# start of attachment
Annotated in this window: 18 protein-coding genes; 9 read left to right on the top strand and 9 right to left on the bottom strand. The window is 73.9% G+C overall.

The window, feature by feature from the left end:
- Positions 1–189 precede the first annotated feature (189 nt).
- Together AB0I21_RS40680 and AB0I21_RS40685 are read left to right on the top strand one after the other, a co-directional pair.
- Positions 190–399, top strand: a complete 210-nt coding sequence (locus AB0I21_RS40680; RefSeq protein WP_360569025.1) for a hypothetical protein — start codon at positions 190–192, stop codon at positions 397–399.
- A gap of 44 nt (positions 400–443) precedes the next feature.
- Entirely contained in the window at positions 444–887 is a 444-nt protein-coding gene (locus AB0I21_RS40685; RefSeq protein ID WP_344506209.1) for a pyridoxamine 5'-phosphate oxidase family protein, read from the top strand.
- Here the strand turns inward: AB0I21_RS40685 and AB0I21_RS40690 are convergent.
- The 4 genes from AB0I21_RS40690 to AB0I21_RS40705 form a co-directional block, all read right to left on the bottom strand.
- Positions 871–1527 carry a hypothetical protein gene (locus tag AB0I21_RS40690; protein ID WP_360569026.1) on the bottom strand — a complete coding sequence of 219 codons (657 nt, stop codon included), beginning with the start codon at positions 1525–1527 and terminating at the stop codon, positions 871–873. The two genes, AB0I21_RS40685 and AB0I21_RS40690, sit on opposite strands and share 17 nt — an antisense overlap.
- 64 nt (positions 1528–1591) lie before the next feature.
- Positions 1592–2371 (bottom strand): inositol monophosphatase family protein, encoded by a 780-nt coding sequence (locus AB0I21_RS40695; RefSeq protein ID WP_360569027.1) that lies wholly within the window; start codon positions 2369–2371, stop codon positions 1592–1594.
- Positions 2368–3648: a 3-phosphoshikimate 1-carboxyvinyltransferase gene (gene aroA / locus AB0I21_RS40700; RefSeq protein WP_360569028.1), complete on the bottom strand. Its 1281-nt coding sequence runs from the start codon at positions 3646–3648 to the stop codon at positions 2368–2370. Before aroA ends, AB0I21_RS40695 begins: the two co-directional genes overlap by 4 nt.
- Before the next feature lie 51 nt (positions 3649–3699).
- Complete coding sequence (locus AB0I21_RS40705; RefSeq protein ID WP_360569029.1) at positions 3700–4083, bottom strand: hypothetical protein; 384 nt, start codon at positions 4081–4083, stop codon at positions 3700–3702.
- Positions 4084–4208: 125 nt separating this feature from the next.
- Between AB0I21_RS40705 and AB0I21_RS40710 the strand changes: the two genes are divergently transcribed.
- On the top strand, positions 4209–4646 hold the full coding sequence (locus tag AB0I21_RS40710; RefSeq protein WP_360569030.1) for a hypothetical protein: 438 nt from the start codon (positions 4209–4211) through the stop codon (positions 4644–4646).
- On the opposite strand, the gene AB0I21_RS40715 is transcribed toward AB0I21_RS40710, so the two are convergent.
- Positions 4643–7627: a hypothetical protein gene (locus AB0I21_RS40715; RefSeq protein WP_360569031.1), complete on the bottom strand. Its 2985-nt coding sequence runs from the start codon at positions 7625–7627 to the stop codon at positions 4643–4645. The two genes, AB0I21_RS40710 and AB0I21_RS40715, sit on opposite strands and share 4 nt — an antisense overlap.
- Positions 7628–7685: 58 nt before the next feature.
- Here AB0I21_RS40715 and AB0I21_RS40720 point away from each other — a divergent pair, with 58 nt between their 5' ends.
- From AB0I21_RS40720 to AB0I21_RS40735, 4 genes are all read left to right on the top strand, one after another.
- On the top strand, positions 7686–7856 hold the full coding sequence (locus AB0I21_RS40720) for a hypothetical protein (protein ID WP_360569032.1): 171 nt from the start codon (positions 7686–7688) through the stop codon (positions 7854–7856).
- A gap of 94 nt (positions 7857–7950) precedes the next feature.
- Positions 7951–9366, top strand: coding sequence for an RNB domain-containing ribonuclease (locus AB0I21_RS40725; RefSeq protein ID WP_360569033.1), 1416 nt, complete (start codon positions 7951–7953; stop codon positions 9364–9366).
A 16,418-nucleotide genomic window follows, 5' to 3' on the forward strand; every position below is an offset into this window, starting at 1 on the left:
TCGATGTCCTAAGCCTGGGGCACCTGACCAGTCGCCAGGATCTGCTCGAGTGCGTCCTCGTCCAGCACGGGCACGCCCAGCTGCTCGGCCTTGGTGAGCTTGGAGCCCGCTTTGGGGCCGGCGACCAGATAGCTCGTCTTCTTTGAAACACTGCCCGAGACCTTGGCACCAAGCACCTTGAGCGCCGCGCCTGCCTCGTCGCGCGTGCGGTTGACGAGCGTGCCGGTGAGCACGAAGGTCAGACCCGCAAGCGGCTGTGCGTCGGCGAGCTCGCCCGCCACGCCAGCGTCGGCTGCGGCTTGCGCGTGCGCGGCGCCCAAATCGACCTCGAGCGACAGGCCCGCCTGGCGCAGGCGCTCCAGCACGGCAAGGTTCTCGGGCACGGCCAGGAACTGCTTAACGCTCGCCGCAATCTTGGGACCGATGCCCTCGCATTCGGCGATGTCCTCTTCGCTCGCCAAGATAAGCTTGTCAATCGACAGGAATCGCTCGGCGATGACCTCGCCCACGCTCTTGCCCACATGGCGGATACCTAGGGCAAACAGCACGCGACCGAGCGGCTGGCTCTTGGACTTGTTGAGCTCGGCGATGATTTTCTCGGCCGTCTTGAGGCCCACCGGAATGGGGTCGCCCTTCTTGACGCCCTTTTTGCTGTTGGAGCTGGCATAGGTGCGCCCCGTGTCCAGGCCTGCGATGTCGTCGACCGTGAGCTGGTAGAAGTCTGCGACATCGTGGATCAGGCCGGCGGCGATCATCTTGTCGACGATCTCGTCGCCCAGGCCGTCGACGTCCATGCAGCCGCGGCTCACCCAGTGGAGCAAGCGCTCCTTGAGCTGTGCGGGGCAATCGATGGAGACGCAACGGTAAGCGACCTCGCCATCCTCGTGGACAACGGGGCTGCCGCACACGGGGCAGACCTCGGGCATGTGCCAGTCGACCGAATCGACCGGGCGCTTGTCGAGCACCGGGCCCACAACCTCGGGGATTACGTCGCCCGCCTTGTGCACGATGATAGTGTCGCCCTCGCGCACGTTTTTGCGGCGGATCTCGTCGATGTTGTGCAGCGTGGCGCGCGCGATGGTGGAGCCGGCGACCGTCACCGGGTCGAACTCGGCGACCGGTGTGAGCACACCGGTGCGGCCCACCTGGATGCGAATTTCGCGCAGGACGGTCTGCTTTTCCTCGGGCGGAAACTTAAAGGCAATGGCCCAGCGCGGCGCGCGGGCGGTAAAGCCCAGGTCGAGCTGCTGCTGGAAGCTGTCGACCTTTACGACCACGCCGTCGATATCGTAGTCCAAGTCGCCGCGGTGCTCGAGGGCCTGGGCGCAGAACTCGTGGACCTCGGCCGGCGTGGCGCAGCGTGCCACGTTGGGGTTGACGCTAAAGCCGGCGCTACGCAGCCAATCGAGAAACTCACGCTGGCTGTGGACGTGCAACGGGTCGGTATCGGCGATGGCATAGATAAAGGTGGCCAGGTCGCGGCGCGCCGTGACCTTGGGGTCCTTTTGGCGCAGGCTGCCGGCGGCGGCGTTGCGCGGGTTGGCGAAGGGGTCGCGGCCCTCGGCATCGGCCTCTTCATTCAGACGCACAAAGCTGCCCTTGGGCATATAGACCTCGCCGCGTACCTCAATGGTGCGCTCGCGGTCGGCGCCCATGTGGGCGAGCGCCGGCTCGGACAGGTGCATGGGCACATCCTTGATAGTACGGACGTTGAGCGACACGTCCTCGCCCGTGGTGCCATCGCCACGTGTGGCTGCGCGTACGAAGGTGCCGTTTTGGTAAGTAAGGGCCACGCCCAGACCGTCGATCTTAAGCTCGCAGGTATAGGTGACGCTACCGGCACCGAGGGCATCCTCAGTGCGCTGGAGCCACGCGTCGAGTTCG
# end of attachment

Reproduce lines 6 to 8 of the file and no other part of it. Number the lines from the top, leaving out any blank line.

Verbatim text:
- A gap of 44 nt (positions 400–443) precedes the next feature.
- Entirely contained in the window at positions 444–887 is a 444-nt protein-coding gene (locus AB0I21_RS40685; RefSeq protein ID WP_344506209.1) for a pyridoxamine 5'-phosphate oxidase family protein, read from the top strand.
- Here the strand turns inward: AB0I21_RS40685 and AB0I21_RS40690 are convergent.